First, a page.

Published on 21st August, 2022, in Mid-Day.
We spent our lives seeking opportunities to nourish our bodies and minds or defending it from threats. We seek food and pleasure and friendship and power and security. We also create things—goods and services and ideas and art. In other words, life is either about inputs or outputs, getting things or giving things, consuming, or generating, thinking about the self or the other, withdrawing in meditation, or engaging with the world outside. When does it all stop? Death? Why do we have this urge to be productive? What stops us from doing nothing?
Vishranti, or relaxation, is very different from having fun, from enjoying life, from pursuit of pleasure (kama) and consumption (bhoga). In Puranas, we equate Indra’s Swarga with the good life, the pursuit of pleasure, the state of having fun. But we equate Vishnu’s Vaikuntha with vishranti—lying on the coils of a serpent that floats on the ocean of milk, or on a fig leaf cradled by waves of an ocean, or on a swing, with Lakshmi, goddess of fortune, by our side, chewing pan, confident in the knowledge that the restless goddess is not going to run away, but is eager to be with us.
The insecure person cannot relax; Indra fears he will be attacked when asleep. Vishnu rests knowing that fortune will not leave him; Shiva rests indifferent whether fortune stays or goes.
In Ramayana, Kumbhakarna was offered a boon by Brahma, but a slip of tongue caused him to ask for Nidra (sleep) instead of Indra (dominion). Feeling sorry for him, Brahma said that he would wake up once a year and on that day he would be invincible. But he would die if he was awoken forcibly. Kumbhakarna’s brother, Ravana, was desperate to defeat Ram, who had invaded his kingdom. So he interrupted Kumbhakarna’s sleep. In the war that followed, Kumbhakarna was killed by the troop of monkeys (vanara) led by Ram.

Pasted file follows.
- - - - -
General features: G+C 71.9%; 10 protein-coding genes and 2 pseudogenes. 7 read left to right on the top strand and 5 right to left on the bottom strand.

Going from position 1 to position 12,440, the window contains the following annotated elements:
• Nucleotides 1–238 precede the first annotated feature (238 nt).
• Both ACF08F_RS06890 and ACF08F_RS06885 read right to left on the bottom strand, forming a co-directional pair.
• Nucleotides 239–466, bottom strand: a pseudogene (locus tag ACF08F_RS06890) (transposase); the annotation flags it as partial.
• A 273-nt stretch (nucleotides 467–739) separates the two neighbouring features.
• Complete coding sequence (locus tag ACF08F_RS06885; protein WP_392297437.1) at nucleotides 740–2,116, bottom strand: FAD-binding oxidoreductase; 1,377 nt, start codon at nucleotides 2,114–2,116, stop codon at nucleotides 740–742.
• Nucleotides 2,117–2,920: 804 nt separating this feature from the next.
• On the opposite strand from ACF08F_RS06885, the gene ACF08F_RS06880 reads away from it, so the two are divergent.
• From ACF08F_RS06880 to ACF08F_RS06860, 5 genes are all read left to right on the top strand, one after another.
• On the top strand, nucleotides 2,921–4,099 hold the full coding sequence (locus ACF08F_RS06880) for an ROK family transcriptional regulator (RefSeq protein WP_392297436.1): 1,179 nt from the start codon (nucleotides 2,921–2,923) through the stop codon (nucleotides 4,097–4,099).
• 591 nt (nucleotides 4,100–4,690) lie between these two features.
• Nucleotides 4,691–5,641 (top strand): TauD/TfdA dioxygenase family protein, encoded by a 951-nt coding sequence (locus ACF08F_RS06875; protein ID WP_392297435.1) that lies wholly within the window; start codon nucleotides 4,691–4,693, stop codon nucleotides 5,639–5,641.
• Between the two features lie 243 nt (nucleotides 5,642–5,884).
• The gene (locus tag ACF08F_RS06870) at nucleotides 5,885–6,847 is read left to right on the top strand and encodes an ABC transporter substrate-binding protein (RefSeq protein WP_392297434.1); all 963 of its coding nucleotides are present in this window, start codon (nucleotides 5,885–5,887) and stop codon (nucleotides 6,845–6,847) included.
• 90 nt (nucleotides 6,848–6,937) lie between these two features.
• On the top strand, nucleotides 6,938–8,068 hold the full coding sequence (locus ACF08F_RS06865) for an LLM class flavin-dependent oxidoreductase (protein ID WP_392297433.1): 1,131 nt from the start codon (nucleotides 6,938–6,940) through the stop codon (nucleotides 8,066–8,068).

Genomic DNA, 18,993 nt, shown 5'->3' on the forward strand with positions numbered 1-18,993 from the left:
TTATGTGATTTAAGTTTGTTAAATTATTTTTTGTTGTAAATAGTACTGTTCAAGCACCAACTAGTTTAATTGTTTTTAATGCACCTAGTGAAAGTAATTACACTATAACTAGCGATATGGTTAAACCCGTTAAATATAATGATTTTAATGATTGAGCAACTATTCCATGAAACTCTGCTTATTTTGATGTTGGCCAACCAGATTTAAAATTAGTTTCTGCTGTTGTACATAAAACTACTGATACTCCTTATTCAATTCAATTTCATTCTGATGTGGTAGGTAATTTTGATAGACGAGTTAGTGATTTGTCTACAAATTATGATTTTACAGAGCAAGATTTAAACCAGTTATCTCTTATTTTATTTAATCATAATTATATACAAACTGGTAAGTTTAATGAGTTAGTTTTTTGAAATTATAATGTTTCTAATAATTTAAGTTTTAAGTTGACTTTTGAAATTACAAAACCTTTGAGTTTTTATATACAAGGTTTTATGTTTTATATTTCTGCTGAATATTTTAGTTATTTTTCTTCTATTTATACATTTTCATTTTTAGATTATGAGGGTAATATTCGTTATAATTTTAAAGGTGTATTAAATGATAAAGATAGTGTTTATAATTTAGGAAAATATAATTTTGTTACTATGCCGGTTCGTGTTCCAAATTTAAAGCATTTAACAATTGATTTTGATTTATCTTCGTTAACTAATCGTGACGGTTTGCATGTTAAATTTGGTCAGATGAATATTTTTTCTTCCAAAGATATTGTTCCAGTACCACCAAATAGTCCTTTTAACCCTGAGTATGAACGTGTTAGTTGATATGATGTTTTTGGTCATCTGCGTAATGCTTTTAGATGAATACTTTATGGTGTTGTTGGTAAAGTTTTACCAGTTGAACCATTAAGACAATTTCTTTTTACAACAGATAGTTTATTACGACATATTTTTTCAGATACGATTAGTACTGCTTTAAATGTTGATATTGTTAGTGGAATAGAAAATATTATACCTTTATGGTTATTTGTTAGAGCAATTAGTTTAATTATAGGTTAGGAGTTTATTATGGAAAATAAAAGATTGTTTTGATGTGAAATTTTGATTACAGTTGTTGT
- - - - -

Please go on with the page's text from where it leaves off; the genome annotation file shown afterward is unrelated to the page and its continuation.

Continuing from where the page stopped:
In Bhagavata, we learn the story of a king called Muchukunda, who had fought besides Devas in many battles against Asuras. When asked for a boon, he said, he wanted to sleep and not be disturbed. Let the person who disturbs my sleep instantly burst into flames, he asked Indra. The boon was granted, and Muchukunda slept for thousands of years in a cave. Eons later, when Kalyavana attacked and destroyed the city of Dwarka, he chased its resident, Krishna, intent on killing him. Krishna led Kalyavana to Muchukunda’s cave, when the arrogant conqueror saw a sleeping figure, covered with yellow cloth. Assuming this was Krishna, he kicked Muchukunda awake and as a result burst into flames. Kalyavana, thus, paid the price of disturbing the vishranti of a tired king.
In the Mahabharata, we are told how Bhisma, the grand patriarch, is pinned to the ground by Arjuna’s arrows and forced to witness the fight between his grandsons, the Kauravas and the Pandavas. It seems like he is being forced to withdraw, let go, and rest, and allow the world to carry on without him. When we realise that the world need not be consumed, or controlled, or changed, we discover the magic of repose and rest. That is Vishranti.